Colonel Parker: From Dancing Chickens to Elvis

10 Aug

Colonel Tom Parker with Elvis Presley was the agent for Elvis and managed him wisely but did take a larger cut than most agents.

Colonel Tom Parker was born Andreas Cornelius Van Kuijk in Breda, Holland in 1909. He was not a real colonel but is thought to have gotten his name from a captain in the Army named Tom Parker.

He was an employee of a circus and came up with the idea of having chickens dance on a plate which had a concealed hot plate under it so the chickens danced fast to the tune of  Turkey in the Straw.

Parker would be designated an honorary colonel by Jimmie Davis the  governor of Louisiana in 1948 explaining why he was known as the colonel.

Bob Neal was the current manager for Elvis so Parker worked his way into being co-agent for Elvis until Neal relinquished his management rights completely turning over the management of Elvis to Parker.

Next on the agenda for Parker was to disengage Elvis from his contract with Sun Records. Sam Phillips told him he would release Elvis from his recording contract for $40,000. Parker had problems finding a record label for Elvis that would agree to pay him $40,000 until RCA agreed to sign Elvis for that amount.

In what would prove to be a risky but brilliant move Parker paid $40,000 to a movie merchandiser to promote Elvis Presley merchandise and by the end of 1956 there were staggering sales of $22 million. Parker got his 25 percent which came to $5.5 million for him while most managers were getting 10 percent of profits which would have been $2.2 million.

Even Parker made mistakes like booking Elvis into a Las Vegas engagement that received a cool reception since most of those in the audience were older. Parker had made the mistake of taking Elvis from his comfort zone of performing in front of screaming teenage girls into a venue where he was not accepted by an older crowd.

A more logicial move was when Parker negotiated with the television networks to have Elvis appear on national television which exposed him to the whole country at once.

However Parker knew too much exposure is not a good thing either so was happier than Elvis was about being drafted and sent to Germany. Parker made sure some new Elvis music was released while he was in the Army to keep fans happy but kept Elvis out of the public eye for the most part.

When Elvis returned from Germany Parker negotiated a contract for Elvis to appear on the Frank Sinatra Show for $125,000 for Elvis to sing two songs and be on the show for eight minutes.

For the next eight years Elvis would make very few live appearances but by now his movie career was in full swing but moviegoers would only see him about three times a year since he was making three movies during most of the Hollywood years while still releasing new music.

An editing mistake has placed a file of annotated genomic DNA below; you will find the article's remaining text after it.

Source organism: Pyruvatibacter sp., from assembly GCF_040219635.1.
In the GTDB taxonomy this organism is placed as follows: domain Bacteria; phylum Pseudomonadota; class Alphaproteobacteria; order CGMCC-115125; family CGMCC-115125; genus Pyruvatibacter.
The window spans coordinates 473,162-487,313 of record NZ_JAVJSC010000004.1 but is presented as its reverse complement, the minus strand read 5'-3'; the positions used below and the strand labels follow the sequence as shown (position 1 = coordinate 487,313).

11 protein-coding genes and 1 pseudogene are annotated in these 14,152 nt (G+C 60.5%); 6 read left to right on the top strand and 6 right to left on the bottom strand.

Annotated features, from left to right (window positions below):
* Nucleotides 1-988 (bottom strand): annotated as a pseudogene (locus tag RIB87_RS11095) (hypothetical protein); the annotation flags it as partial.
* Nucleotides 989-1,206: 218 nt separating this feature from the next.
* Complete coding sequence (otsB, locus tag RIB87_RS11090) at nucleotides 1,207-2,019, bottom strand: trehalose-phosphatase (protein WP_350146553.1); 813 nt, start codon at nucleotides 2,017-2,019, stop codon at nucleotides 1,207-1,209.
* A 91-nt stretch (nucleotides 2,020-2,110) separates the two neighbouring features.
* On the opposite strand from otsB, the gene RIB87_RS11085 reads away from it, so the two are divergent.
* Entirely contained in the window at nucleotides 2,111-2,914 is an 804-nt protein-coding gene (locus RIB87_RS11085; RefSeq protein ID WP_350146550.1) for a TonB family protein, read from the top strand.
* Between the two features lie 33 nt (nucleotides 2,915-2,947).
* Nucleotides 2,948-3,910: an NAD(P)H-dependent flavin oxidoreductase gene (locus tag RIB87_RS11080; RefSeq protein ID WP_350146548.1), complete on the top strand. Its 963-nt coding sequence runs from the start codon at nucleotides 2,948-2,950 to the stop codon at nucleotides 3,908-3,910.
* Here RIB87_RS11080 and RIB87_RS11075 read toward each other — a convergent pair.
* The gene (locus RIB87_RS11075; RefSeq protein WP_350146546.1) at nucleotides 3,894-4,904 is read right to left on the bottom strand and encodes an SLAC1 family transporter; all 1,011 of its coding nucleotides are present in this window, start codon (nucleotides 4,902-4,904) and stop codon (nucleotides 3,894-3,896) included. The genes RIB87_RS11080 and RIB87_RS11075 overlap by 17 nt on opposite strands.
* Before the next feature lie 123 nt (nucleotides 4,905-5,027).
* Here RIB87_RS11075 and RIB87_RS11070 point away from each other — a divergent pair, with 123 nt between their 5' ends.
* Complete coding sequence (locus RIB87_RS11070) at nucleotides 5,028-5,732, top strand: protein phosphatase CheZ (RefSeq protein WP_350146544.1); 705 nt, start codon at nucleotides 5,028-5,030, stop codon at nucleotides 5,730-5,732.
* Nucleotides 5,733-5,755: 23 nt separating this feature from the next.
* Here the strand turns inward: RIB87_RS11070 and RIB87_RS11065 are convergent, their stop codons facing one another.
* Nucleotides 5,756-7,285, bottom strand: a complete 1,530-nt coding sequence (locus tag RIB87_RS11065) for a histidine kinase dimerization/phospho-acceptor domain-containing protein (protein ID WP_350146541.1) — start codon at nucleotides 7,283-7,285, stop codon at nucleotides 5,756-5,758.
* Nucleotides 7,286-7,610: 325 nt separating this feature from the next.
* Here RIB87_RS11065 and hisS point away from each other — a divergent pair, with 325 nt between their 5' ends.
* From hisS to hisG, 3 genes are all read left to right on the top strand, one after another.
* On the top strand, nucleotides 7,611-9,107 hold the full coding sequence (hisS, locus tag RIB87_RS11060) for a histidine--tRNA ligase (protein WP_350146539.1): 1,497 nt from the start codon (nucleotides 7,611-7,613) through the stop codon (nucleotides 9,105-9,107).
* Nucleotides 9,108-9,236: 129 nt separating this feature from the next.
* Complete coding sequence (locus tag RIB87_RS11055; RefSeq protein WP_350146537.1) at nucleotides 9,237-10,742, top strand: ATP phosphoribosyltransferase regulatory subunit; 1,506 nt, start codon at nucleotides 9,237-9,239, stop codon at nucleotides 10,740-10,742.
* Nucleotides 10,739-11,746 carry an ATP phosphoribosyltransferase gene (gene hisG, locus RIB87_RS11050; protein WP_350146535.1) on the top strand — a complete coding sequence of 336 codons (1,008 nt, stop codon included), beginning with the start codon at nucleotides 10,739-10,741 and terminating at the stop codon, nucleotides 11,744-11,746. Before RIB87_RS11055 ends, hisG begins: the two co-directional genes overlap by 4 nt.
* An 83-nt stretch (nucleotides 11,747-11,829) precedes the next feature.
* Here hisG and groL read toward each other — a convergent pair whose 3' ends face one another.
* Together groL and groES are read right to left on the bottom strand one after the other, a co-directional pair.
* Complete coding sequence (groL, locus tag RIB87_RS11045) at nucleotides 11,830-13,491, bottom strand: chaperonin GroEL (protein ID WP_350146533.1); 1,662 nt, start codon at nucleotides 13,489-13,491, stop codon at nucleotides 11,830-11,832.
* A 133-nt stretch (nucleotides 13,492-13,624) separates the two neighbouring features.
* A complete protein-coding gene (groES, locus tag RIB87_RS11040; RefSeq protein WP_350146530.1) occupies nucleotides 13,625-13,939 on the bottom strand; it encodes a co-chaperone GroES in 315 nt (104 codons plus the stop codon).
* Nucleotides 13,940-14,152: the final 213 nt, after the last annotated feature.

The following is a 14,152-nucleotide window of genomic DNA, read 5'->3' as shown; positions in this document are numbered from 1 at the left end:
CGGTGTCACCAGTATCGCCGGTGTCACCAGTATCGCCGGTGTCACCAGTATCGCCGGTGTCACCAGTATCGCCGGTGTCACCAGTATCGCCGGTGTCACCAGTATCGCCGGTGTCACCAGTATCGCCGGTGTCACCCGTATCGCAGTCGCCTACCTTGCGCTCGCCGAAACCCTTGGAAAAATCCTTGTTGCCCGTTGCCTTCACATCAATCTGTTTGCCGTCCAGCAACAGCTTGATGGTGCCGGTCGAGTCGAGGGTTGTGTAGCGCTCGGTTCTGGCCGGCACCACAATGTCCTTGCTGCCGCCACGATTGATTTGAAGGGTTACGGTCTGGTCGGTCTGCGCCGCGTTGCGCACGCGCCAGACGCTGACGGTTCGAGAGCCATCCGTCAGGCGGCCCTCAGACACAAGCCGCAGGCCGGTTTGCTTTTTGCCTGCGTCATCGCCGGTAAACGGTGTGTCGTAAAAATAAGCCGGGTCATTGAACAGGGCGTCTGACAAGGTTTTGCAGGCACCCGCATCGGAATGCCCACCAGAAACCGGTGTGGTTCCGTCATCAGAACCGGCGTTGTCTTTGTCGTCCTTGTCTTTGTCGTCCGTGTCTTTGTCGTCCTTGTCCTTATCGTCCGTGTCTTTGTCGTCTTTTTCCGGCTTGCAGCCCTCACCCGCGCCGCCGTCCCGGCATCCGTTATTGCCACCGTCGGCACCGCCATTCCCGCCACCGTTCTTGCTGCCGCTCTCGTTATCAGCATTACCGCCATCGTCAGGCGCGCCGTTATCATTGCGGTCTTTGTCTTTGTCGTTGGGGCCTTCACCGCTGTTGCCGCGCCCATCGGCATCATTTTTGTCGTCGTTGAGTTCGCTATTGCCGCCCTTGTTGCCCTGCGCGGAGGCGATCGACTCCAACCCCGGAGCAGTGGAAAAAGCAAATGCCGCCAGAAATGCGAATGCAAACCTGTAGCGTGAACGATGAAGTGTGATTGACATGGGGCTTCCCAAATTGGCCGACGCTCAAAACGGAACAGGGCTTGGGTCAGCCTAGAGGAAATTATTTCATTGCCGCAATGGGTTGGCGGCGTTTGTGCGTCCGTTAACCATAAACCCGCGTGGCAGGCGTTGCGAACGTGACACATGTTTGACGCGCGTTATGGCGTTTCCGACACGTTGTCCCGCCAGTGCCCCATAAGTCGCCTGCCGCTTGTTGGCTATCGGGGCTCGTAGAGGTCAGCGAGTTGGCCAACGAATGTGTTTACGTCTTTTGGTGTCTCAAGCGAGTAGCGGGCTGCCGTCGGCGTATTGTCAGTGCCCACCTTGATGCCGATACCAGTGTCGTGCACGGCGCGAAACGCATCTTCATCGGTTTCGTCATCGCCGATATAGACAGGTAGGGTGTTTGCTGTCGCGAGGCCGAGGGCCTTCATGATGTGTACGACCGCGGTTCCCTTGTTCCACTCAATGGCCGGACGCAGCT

Since Elvis wasn’t touring at the time Parker conceived the idea of having the gold Cadillac of Elvis go on tour and 40,000 paid to see it in one day in Houston.

The 1968 NBC comeback special did not turn out the way Colonel Parker wanted. He wanted Elvis to wear a Santa Claus suit and sing Christmas songs.  The producer of the show Steve Binder was not enamored with the idea of  Elvis wearing a Santa suit and wanted Elvis to sing his old songs instead. Elvis told Parker he wanted to do the show the way Binder wanted it done and Elvis and Binder prevailed and Elvis turned in a great performance.

Now Parker was ready to give Elvis another shot at Las Vegas and was very successful this time. Then Parker somehow got Elvis to agree to a 50/50 deal with Parker and writing the contract in such a way that Parker was actually earning more than Elvis.

Parker made another brilliant decision to have Elvis appear worldwide via satellite in his Aloha From Hawaii concert. This concert was Elvis at his best and may have been the beginning of the end for Elvis as he started to get involved with drugs in the last years of his life.

Elvis actually fired Parker after Elvis had been reprimanded by Parker for attacking Barron Hilton the owner of the Las Vegas hotel he was appearing in. An employee that Elvis liked had been fired and Elvis had mentioned it on stage.

We may never know if Parker warned Elvis of the dangers of becoming addicted to drugs or if Elvis ever objected to him getting such a large percentage of his earnings. Parker refused to write a book about Elvis saying that they want dirt on Elvis and he wasn’t going to be a dirt farmer.

Parker said he quit after being told he was fired by Elvis but Parker asked for a $2 million buyout of his contract and cooler heads prevailed and he remained as agent for Elvis till his death.

Even after the death of Elvis he was quick to get Vernon Presley to let him continue to manage the affairs of Elvis in death.

Looking back it is easy to see where Parker made some brilliant decisions while managing him but at the same time he was taking  so much money for himself that it can’t be said he always had the best interests of Elvis in mind.

Despite making millions as the manager of Elvis he had huge gambling debts that left his wife with only a million dollars at the time of his death when he died in Las Vegas on January 21, 1997 at the age of 88.




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